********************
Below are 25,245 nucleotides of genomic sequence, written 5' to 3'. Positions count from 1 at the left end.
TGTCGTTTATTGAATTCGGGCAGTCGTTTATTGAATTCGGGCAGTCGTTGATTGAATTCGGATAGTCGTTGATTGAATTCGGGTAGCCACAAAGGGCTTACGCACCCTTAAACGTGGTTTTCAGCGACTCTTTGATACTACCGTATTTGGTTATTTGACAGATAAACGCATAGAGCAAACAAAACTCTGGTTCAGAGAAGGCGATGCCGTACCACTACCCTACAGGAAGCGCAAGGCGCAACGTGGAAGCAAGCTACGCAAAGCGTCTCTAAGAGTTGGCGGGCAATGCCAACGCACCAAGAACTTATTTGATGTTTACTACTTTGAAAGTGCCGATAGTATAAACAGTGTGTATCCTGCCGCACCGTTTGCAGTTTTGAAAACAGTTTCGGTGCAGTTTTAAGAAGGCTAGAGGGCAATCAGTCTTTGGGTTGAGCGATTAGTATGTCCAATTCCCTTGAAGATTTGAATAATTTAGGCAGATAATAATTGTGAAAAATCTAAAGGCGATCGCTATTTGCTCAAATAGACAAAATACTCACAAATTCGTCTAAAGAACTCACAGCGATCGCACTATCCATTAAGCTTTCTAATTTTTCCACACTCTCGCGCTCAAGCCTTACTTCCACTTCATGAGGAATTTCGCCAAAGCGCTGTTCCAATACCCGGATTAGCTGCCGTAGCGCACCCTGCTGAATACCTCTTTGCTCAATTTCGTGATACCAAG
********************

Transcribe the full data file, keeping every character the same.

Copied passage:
Below are 25,245 nucleotides of genomic sequence, written 5' to 3'. Positions count from 1 at the left end.
TGTCGTTTATTGAATTCGGGCAGTCGTTTATTGAATTCGGGCAGTCGTTGATTGAATTCGGATAGTCGTTGATTGAATTCGGGTAGCCACAAAGGGCTTACGCACCCTTAAACGTGGTTTTCAGCGACTCTTTGATACTACCGTATTTGGTTATTTGACAGATAAACGCATAGAGCAAACAAAACTCTGGTTCAGAGAAGGCGATGCCGTACCACTACCCTACAGGAAGCGCAAGGCGCAACGTGGAAGCAAGCTACGCAAAGCGTCTCTAAGAGTTGGCGGGCAATGCCAACGCACCAAGAACTTATTTGATGTTTACTACTTTGAAAGTGCCGATAGTATAAACAGTGTGTATCCTGCCGCACCGTTTGCAGTTTTGAAAACAGTTTCGGTGCAGTTTTAAGAAGGCTAGAGGGCAATCAGTCTTTGGGTTGAGCGATTAGTATGTCCAATTCCCTTGAAGATTTGAATAATTTAGGCAGATAATAATTGTGAAAAATCTAAAGGCGATCGCTATTTGCTCAAATAGACAAAATACTCACAAATTCGTCTAAAGAACTCACAGCGATCGCACTATCCATTAAGCTTTCTAATTTTTCCACACTCTCGCGCTCAAGCCTTACTTCCACTTCATGAGGAATTTCGCCAAAGCGCTGTTCCAATACCCGGATTAGCTGCCGTAGCGCACCCTGCTGAATACCTCTTTGCTCAATTTCGTGATACCAAG